What’s the 411 on Calling Cell Phones?6 Aug, 2013 By: Jeffrey D. Knowles, Annie H. Lee, Ellen T. Berge
New federal rules will soon make it more difficult for marketers to call and text cell phones, and class action attorneys are champing at the bit to target companies that fail to meet the stricter compliance requirements.
Beginning October 16, Federal Communications Commission (FCC) rules under the Telephone Consumer Protection Act (TCPA) will prohibit any marketing calls or text messages made using an automated dialing system or “autodialer” to any cell phone number absent the cell phone subscriber’s “prior express written consent.” The requirement that consent be in writing and signed by the consumer is more stringent than the current standard, which requires only oral or written “prior express consent.” The new rule also restricts calls made using an artificial or prerecorded voice, applying the same standard as the Federal Trade Commission’s (FTC) existing “robocalling” rules.
The FCC has made it clear that, starting October 16, companies cannot rely on previous non-written forms of prior express consent to make autodialed and prerecorded voice telemarketing calls to cell phones. Instead, marketers must secure new consent that conforms to the revised rules.
The FCC’s definition of “prior express written consent” requires consent made in writing, bearing the consumer’s signature and listing the phone number to be called or texted. The consent must be accompanied by two very specific disclosures: that the calls or texts will be made using an automated telephone dialing system or an artificial or prerecorded voice; and that the consumer is not required provide consent as a condition of making a purchase.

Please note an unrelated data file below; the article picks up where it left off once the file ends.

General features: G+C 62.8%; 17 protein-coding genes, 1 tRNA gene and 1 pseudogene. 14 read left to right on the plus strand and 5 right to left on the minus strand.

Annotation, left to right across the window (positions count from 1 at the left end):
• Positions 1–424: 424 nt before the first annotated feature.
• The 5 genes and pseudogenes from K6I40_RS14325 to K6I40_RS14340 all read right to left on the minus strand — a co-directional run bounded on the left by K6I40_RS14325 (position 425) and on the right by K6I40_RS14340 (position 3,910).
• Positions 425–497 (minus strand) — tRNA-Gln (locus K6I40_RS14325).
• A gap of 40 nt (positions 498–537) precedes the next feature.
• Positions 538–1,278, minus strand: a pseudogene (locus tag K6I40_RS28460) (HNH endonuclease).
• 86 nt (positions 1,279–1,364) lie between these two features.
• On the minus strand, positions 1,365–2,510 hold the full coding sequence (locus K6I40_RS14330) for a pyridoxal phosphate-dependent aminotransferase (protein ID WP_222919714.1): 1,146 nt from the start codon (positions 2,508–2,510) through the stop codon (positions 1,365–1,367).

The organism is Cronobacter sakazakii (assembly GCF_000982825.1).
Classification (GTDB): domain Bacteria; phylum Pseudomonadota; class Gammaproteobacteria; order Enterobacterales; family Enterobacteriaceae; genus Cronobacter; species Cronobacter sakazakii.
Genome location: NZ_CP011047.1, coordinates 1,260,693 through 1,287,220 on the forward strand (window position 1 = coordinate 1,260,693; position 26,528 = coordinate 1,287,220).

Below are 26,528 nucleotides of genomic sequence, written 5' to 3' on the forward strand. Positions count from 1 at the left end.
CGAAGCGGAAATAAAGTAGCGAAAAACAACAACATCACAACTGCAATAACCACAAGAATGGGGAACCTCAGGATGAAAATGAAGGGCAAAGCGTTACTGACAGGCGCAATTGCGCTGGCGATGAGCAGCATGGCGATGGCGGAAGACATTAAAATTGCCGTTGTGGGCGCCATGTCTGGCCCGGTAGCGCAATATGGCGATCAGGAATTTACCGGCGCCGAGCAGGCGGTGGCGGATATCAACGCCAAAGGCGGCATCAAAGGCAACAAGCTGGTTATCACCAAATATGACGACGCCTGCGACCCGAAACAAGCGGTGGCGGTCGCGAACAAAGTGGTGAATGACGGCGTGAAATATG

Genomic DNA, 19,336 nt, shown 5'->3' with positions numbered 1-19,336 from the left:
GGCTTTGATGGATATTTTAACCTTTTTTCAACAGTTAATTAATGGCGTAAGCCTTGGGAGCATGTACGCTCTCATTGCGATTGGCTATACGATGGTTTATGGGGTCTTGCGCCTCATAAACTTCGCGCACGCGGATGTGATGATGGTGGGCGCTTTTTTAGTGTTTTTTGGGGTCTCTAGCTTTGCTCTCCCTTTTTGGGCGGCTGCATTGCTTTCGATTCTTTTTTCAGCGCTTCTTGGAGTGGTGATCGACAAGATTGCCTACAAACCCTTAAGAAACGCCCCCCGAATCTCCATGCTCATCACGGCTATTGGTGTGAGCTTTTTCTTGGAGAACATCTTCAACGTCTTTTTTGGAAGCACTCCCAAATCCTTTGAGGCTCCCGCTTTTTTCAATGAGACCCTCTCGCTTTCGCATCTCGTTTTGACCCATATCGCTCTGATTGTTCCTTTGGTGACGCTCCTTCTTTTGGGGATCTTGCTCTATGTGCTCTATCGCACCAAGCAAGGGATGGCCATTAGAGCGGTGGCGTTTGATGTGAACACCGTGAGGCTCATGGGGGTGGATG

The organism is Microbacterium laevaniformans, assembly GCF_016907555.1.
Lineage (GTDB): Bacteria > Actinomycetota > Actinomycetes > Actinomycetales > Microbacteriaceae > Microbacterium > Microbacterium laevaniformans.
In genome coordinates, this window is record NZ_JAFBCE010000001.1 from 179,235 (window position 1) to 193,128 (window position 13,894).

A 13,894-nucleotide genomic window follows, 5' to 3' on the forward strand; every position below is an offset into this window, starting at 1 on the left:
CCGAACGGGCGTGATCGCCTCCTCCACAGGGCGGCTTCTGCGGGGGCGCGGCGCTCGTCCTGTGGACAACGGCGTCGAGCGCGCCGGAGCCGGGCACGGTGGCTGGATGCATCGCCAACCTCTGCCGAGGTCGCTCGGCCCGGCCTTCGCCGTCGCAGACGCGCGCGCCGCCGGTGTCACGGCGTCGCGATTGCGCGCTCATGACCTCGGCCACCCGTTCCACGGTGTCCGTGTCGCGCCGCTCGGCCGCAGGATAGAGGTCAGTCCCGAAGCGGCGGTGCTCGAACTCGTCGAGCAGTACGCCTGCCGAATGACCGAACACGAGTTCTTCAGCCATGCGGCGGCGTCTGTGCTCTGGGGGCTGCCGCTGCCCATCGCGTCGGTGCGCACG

Written consent may be provided using an electronic form of digital signature under the Electronic Signatures in Global and National Commerce Act (E-SIGN Act). The FCC has said that consent obtained via E-mail, website form, text message, telephone keypress or voice recording could comply with the E-SIGN Act. However, securing consent via these methods in a manner that complies with the prior express written consent standard may be difficult. For lead generators and marketers who aren’t necessarily making a sale when the consent is collected, telling consumers consent to receive cell phone calls cannot be required as a condition of a purchase could cause consumer confusion.
Among the compliance issues related to the new rules is the question of what qualifies as an autodialer. The TCPA and FCC rules provide a very specific definition of the term. Read literally, the definition seems to encompass no modern form of dialing technology. However, the FCC (and, in deference, the courts) have interpreted the definition so broadly that any computerized dialing device could be viewed as an autodialer. It is currently unclear whether preview dialers, or any technology, will be an adequate solution to the autodialer problem.
The good news for some companies is that the “prior express consent” standard will still apply to autodialed calls and text messages made only for informational purposes. This includes messages such as school closings and airline delay alerts, as well as debt collection calls.
Jeffrey D. Knowles and Ellen T. Berge are partners in Venable LLP’s Advertising, Marketing and New Media Group. Annie H. Lee is an associate in the group. They can be reached at (202) 344-4000.